can this be done somehow?

if((a || b) == 0) return 1;
return 0;

so its like...if a OR b equals zero, then...but it is not working for me. my real code is:

bool Circle2::contains(Line2 l) {
    if((p1.distanceFrom(l.p1) || p1.distanceFrom(l.p2)) <= r) {
        return 1;
    }
    return 0;
}
  • 9
    As a side-note your code formatting in the second one is horrible. It's easy to miss the return 1; and think that return 0; is the "then" clause, and not the implicit "else" clause. – CodesInChaos Feb 20 '11 at 17:30
  • 4
    Please use return true or return false. Yes, I'm aware that compilers will correctly interpret this, but... if you're going to declare bool, at least use the bool keywords. – Randolpho Feb 20 '11 at 17:30
  • @codeinchaos, i didn't even see the return 1 ! – Marlon Feb 20 '11 at 17:35
  • You are looking for the ICON programming language, not C++; it's a language where you can write things like if (i|j|k) == (10|20) with the meaning "either i, j or k are equal to 10 or 20" ... cs.arizona.edu/icon – 6502 Feb 20 '11 at 18:06
  • A good question on the basics, because the compiler will accept these fragments and then do something that a beginner may find surprising. – dmckee Feb 20 '11 at 18:43
up vote 15 down vote accepted

You need to write the full expression:

(a==0)||(b==0)

And in the second code:

if((p1.distanceFrom(l.p1)<= r) || (p1.distanceFrom(l.p2)<=r) )
    return 1;

If you do ((a || b) == 0) this means "Is the logical or of a and b equal to 0. And that's not what you want here.

And as a side note: the if (BooleanExpression)return true; else return false pattern can be shortened to return BooleanExpression;

  • LOL, it's a stampede! +1 for your mad speed-answering skills. – Jim Lewis Feb 20 '11 at 17:32

You have to specify the condition separately each time:

if (a == 0) || (b == 0))
    bla bla;

When you do

if ((a || b) == 0)
    bla bla;

it has a different meaning: (a || b) means "if either a or b is non-zero (ie. true), then the result of this expression is true". So when you do (a||b) == 0, you are checking if the result of the previously explained expression is equal to zero (or false).

The C++ language specifies that the operands of || ("or") be boolean expressions.

If p1.distanceFrom(l.p1) is not boolean (that is, if distanceFrom returns int, or double, or some numeric class type), the compiler will attempt to convert it to boolean.

For built in numeric type, the conversion is: non-zero converts to true, zero converts to false. If the type of p1.distanceFrom(l.p1) is of class type Foo, the compiler will call one (and only one) user defined conversion, e.g., Foo::operator bool(), to convert the expression's value to bool.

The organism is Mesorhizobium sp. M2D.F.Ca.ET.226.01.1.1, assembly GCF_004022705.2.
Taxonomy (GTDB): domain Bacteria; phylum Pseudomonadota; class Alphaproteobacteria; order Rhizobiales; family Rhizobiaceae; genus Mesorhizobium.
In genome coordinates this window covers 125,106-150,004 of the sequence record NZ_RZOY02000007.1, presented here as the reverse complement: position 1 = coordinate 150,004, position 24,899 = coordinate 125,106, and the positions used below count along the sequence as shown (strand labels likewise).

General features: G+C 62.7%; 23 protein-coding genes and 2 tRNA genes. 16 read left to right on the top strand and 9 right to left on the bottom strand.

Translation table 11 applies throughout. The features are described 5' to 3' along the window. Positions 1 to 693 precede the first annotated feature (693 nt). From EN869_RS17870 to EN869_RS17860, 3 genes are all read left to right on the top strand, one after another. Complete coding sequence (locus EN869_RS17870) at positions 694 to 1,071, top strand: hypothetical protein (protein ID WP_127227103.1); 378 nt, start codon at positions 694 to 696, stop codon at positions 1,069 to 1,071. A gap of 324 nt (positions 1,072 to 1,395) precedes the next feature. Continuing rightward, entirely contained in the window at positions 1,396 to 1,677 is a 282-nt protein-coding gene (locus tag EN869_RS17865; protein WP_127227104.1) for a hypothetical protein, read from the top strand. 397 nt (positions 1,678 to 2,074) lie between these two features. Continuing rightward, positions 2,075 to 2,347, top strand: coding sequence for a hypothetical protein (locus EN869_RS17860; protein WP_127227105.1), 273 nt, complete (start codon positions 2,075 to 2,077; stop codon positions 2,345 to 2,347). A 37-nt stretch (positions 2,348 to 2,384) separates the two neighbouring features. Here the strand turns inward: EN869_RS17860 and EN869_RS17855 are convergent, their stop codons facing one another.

I think you really want something like this:

bool Circle2::contains(Line2 l) {
if((p1.distanceFrom(l.p1) <= r) || (p1.distanceFrom(l.p2) <= r)) return 1;
    return 0;
}

Fun with templates:

template <typename T>
struct or_t
{
  or_t(const T& a, const T& b) : value1(a), value2(b)
  {
  }

  bool operator==(const T& c)
  {
    return value1 == c || value2 == c;
  }

private:
  const T& value1;
  const T& value2;
};

template <typename T>
or_t<T> or(const T& a, const T& b)
{
  return or_t<T>(a, b);
}

In use:

int main(int argc, char** argv)
{
  int a = 7;
  int b = 9;

  if (or(a, b) == 7)
  {
  }

  return 0;
}

It performs the same comparison you would normally do, though, but at your convenience.

  • And now go for short-circuit version... ;-) – 6502 Feb 20 '11 at 18:01

If you have lot of that code, you may consider a helping method:

bool distanceLE (Point p1, Point p2, double threshold) {
    return (p1.distanceFrom (p2) <= threshold)
}

bool Circle2::contains (Line2 l) {
    return distanceLE (p1, l.p1, r) && distanceLE (p1, l.p2, r);
}

If you sometimes have <, sometimes <=, >, >= and so on, maybe you should pass the operator too, in form of a function.

In some cases your intentions by writing this:

if ((a || b) == 0) return 1;
return 0;

could be expressed with an bitwise-or:

if ((a | b) == 0) return 1;
return 0;

and simplified to

return  ! (a | b);

But read up on bitwise operations and test it carefully. I use them rarely and especially I didn't use C++ for some time.

Note, that you inverted the meaning between your examples 1 and 2, returning true and false in the opposite way.

And bitwise less-equal doesn't make any sense, of course. :)

C++ doesn't support any construct like that. Use if (a == 0 || b == 0).

  • 2
    It does, but they have different meaning. – Nikita Rybak Feb 20 '11 at 17:28
  • 1
    @NikitaRybak: I meant semantically. (a || b) == 0 will be true if both a and b are false. – Cat Plus Plus Feb 20 '11 at 17:31
  • yeah im looking for function as in discrete mathematics, so (a || b) == 0 would be true if both are true and false if atleast 1 is false – Jaanus Feb 20 '11 at 17:36

Your condition should be (a == 0 || b == 0) or (p1.distanceFrom(l.p1) <= r || p1.distanceFrom(l.p2)) <= r)

C++ isn't that smart. You have to do each comparison manually.

bool Circle2::contains(Line2 l) {
if((p1.distanceFrom(l.p1) <= r) || (p1.distanceFrom(l.p2) <= r)) return 1;
    return 0;
}

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